By noon, the casket had been placed in the large sitting room of the old home – a fitting place for those near and dear to bid him good-bye. From this room he could look on the farm he had helped to clear as a boy. Here on Sabbath the family gathered to write the chapter they had learned that day. Here, 41 years ago, he and Mother were married. From here, in 1915, his father was carried to his final resting place. Here, in 1922, he bid farewell to his mother, and she, too, was carried to the hilltop. Seven years later his eldest son, Wilson, was laid to rest.
At 1pm, Mrs. Kingston of White Rock presided at the organ, and I sang “Does Jesus Care?” After prayer, Elder McGill spoke beautifully on the companionship he had had with the deceased for 35 years. The service closed with “The Sweet Bye and Bye” as a solo, and as we said the last good-bye, we softly sang “God Be With You Till We Meet Again.”
Six of the seven brothers carried him to his last resting place in a plot picked out by his father as the family plot in the very early days.
It is a spot that, by nature, like the open grave of Hanover, Germany, teaches of the life to come, a fitting topic to ponder at a time like this. Just over the grave stands “the tree a part of God’s great lesson book.” Years ago, when your beloved Editor was a small boy, this tree was struck by lightning and apparently killed by a touch of a might power from above. Some time later, as the father, in taking a walk with his children, passed this tree he looked up, and, behold! from the apparently dead stump was springing forth a new and perfect tree. “This,” he said, “is a symbol of the resurrection to everlasting life which follows death. Here we will bury our dead and here, though the sorrow be ever too deep, they can look up at this new tree and claim the promise that they will see their loved ones again.”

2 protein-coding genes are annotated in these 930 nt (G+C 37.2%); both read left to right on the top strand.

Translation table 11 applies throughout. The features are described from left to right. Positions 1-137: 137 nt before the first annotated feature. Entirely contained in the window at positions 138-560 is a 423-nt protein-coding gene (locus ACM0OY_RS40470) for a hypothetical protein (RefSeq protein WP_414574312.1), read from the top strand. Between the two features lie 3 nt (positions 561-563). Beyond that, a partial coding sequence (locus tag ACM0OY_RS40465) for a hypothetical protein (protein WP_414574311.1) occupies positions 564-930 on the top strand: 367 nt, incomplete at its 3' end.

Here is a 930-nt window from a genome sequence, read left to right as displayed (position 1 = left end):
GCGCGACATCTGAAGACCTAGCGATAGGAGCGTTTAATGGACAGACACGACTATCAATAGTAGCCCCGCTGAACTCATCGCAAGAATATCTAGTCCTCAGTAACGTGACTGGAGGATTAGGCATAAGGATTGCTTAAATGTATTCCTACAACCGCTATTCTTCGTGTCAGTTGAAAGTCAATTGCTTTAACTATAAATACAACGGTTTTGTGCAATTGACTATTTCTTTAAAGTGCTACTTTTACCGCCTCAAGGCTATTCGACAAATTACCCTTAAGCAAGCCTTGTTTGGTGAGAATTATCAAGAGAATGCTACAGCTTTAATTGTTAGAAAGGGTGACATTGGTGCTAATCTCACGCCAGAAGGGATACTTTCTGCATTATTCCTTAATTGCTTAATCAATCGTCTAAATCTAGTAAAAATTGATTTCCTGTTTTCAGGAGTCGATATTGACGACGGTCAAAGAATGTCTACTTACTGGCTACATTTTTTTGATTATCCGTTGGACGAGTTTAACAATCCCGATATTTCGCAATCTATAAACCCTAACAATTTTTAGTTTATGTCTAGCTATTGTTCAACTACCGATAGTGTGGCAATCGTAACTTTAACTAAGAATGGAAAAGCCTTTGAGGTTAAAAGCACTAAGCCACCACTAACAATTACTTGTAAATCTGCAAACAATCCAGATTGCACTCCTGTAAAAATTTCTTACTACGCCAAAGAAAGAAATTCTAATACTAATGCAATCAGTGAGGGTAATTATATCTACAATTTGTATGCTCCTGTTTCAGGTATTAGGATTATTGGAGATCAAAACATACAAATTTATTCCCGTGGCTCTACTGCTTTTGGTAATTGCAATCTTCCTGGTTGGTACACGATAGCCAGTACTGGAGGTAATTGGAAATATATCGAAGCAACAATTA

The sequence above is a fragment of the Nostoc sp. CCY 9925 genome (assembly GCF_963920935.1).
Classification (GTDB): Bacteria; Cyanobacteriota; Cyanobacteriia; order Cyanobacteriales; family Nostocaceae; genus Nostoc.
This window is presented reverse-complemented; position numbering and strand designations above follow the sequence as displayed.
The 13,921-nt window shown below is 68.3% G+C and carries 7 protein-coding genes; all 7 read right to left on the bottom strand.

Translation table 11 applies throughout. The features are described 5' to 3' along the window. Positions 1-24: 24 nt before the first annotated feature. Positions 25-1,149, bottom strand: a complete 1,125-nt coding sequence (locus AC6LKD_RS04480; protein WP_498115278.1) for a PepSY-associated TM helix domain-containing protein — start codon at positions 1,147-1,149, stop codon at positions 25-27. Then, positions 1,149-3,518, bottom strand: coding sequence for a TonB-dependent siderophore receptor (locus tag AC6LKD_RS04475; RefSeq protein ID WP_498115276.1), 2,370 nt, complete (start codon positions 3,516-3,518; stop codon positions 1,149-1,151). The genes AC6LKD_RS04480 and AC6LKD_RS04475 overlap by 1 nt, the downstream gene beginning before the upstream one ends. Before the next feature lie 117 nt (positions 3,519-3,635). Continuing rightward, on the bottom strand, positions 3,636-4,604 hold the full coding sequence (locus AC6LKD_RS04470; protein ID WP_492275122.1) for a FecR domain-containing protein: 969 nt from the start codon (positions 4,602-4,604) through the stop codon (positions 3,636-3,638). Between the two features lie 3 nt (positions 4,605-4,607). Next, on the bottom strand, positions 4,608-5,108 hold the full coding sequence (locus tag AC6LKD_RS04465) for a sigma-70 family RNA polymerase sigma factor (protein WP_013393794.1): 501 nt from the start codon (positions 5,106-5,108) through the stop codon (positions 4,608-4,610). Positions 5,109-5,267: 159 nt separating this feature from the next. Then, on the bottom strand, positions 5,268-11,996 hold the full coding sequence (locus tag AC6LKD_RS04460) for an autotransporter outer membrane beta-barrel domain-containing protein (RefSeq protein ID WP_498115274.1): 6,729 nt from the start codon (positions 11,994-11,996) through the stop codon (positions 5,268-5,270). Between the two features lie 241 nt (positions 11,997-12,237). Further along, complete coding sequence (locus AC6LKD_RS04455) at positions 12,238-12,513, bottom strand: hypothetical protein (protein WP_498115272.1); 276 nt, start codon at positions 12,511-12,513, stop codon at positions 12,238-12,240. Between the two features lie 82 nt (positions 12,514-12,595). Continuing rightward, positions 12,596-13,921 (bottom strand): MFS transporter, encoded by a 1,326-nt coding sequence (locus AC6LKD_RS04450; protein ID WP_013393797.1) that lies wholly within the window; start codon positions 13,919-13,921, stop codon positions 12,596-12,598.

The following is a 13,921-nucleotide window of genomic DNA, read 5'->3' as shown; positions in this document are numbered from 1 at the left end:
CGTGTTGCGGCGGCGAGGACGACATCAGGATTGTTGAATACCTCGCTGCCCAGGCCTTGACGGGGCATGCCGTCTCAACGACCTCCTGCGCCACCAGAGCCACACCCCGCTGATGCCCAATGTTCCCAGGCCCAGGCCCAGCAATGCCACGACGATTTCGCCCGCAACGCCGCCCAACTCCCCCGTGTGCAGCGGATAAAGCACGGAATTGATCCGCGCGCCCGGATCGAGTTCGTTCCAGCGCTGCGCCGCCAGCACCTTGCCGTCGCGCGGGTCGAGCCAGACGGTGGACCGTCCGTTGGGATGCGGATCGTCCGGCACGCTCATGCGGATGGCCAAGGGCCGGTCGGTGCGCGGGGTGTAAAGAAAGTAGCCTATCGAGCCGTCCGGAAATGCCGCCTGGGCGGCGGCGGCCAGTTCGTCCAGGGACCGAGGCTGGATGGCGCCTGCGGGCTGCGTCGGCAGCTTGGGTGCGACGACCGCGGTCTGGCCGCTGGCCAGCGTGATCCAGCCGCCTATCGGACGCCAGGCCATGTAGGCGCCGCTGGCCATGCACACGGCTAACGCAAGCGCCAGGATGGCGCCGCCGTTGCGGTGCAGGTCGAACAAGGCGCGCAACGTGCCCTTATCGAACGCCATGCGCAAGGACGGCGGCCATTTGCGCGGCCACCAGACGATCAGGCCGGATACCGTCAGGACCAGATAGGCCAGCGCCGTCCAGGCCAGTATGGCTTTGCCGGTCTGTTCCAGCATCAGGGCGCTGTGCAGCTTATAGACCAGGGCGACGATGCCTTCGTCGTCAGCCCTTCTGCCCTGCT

So, hope sprang into our heart as the casket was being lowered from our sight, and we could say farewell with a sorrow not as others who have no hope.
So, your Editor’s last editorial is written; his life’s chapter is closed. But, though he is dead, may the promise of the tree give you hope that what was not done here may be shared and accomplished together over in that better land.
He is resting on the hilltop,
That precious Daddy of mine;
His life’s record is ended,
Now he’s resting so sublime.
I’m so glad he’s on the hilltop,
For it represents his life:
Ever climbing, ne’er complaining,
Though his days with cares were rife.
It recalls another hilltop,
Called Golgotha, far away:
Where our Saviour gladly suffered,
To ope’ to us that better way.
Life is either vale of hilltop –
We can make it what we will –
Vale if life is not a struggle,
To know and do the Father’s will.
Oh, that we may gain our hilltops
In the few remaining hours;
Come to Christ, and gain our vict’ries
Through our Saviour’s divine power.
When the graves upon that hilltop
Are opened by God’s hand,
May we meet, no more to sever,
Over in that better land.